Grace Wu (she/her/hers) is an associate in the Aboriginal Law Group at Cassels. Grace maintains a broad Aboriginal law practice, advising clients on matters pertaining to Indigenous-Crown relations and Indigenous rights. She also has experience with various litigation and public law matters, including those pertaining to administrative law and constitutional law and those of a regulatory nature.
Grace’s research interests focus on Aboriginal law, public law, and international human rights law. Her current research includes:
- “British Columbia’s Enactment of the Declaration on the Rights of Indigenous Peoples Act: A Step Towards Reconciliation?” (co-authored with Thomas Isaac, Key Developments in Aboriginal Law: Volume 2)
- “Called to Action: Impact of the National Inquiry into Missing and Murdered Indigenous Women and Girls on the Resource Extraction Sector” (co-authored with Emilie N. Lahaie, Key Developments in Aboriginal Law: Volume 2)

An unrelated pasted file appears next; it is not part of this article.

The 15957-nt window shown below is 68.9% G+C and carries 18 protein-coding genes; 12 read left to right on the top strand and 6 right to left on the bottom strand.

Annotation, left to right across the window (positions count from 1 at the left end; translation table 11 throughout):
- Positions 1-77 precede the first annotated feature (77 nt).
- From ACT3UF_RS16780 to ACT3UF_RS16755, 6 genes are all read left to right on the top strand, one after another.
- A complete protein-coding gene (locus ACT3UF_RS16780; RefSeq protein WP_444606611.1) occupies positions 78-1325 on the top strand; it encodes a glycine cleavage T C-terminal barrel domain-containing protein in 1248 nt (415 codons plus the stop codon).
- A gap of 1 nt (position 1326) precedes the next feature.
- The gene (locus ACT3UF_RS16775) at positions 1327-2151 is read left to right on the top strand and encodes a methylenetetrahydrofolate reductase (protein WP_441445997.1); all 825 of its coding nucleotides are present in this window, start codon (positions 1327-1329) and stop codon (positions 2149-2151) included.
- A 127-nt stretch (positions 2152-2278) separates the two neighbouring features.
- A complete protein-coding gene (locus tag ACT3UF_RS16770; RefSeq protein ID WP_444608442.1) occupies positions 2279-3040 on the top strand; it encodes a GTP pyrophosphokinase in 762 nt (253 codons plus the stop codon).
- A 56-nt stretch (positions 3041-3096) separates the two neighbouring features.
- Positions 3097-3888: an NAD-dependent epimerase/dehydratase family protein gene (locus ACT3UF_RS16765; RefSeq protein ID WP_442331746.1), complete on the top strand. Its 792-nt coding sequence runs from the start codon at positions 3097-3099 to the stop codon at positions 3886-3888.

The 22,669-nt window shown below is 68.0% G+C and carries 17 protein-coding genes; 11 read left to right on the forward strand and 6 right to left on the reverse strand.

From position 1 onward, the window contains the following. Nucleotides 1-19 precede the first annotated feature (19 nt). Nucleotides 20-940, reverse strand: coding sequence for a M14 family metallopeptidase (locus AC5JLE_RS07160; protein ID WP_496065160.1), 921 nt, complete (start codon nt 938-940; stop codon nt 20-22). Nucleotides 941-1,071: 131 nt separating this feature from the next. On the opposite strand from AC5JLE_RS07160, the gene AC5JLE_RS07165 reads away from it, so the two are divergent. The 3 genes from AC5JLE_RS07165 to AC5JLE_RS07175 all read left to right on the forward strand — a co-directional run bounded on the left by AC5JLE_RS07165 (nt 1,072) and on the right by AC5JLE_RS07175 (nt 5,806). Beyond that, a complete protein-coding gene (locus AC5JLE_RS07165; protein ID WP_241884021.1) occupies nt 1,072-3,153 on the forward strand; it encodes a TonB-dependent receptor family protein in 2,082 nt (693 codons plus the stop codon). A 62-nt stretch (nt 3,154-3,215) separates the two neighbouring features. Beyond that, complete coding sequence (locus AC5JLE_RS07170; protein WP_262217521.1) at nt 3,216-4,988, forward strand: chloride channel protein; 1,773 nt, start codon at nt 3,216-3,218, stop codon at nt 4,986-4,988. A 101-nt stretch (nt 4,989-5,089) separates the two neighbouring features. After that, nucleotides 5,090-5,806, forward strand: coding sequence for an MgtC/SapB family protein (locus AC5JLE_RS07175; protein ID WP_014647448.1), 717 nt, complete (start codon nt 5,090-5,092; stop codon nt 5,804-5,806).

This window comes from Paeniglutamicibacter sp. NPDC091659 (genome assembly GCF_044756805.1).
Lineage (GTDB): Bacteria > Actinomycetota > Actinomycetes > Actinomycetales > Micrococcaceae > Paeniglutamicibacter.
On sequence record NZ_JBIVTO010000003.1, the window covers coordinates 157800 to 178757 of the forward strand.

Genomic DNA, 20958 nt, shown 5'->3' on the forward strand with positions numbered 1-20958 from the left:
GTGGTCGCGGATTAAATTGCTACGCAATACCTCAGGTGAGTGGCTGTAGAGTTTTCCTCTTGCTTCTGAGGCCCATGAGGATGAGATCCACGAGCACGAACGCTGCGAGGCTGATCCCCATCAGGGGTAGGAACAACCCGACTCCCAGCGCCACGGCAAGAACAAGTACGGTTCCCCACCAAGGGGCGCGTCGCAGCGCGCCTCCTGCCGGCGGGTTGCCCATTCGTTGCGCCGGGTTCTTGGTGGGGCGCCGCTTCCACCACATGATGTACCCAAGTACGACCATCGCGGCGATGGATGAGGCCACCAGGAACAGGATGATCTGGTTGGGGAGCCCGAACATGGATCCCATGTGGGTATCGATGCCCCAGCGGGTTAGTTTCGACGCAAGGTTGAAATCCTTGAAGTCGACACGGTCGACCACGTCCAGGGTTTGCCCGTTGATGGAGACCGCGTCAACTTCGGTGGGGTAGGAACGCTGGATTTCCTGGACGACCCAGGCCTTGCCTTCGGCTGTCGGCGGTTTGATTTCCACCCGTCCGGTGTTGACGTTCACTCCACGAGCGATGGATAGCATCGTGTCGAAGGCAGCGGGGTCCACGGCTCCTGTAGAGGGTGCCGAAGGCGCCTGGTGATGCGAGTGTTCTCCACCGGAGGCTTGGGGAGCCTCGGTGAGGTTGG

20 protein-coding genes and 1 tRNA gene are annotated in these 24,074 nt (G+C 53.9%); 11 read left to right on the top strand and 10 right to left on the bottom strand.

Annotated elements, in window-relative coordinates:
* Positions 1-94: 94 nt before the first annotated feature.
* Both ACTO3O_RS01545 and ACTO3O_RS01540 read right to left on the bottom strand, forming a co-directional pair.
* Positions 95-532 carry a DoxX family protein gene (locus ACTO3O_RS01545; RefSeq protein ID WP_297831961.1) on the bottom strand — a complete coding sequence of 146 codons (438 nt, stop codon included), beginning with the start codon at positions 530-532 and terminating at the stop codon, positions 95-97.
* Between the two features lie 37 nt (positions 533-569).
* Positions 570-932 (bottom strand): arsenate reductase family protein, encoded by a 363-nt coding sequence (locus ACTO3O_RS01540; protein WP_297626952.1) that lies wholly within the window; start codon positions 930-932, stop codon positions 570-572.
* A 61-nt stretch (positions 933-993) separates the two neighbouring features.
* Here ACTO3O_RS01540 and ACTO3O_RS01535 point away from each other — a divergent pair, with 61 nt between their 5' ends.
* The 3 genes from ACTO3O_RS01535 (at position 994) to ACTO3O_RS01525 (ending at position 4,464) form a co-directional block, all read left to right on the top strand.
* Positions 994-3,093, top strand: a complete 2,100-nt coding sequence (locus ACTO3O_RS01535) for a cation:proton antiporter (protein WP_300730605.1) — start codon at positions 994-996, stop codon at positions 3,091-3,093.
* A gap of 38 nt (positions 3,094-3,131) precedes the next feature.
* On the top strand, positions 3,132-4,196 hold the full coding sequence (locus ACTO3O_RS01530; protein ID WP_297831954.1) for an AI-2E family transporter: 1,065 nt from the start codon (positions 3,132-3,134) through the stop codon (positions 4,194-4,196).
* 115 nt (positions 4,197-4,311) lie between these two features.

Grace is a member of the American Society of International Law, the Canadian Council on International Law, and the International Society of Public Law. She is also involved with the Philip C. Jessup International Law Moot Court Competition, serving as a judge for the Canadian Qualifying Rounds and the Global Rounds.
Grace received her J.D. degree from Western Law. While in law school, Grace was named to the Dean’s Honor List and was awarded the Law Society of Upper Canada Prize for academic excellence and the Baker & McKenzie Award for excellence in research in the area of Public International Law.
Grace also holds a Bachelor of Arts (Honors Business Administration) degree from Ivey Business School at Western University.
Prior to joining Cassels as an associate, Grace was a summer and articling student at the firm.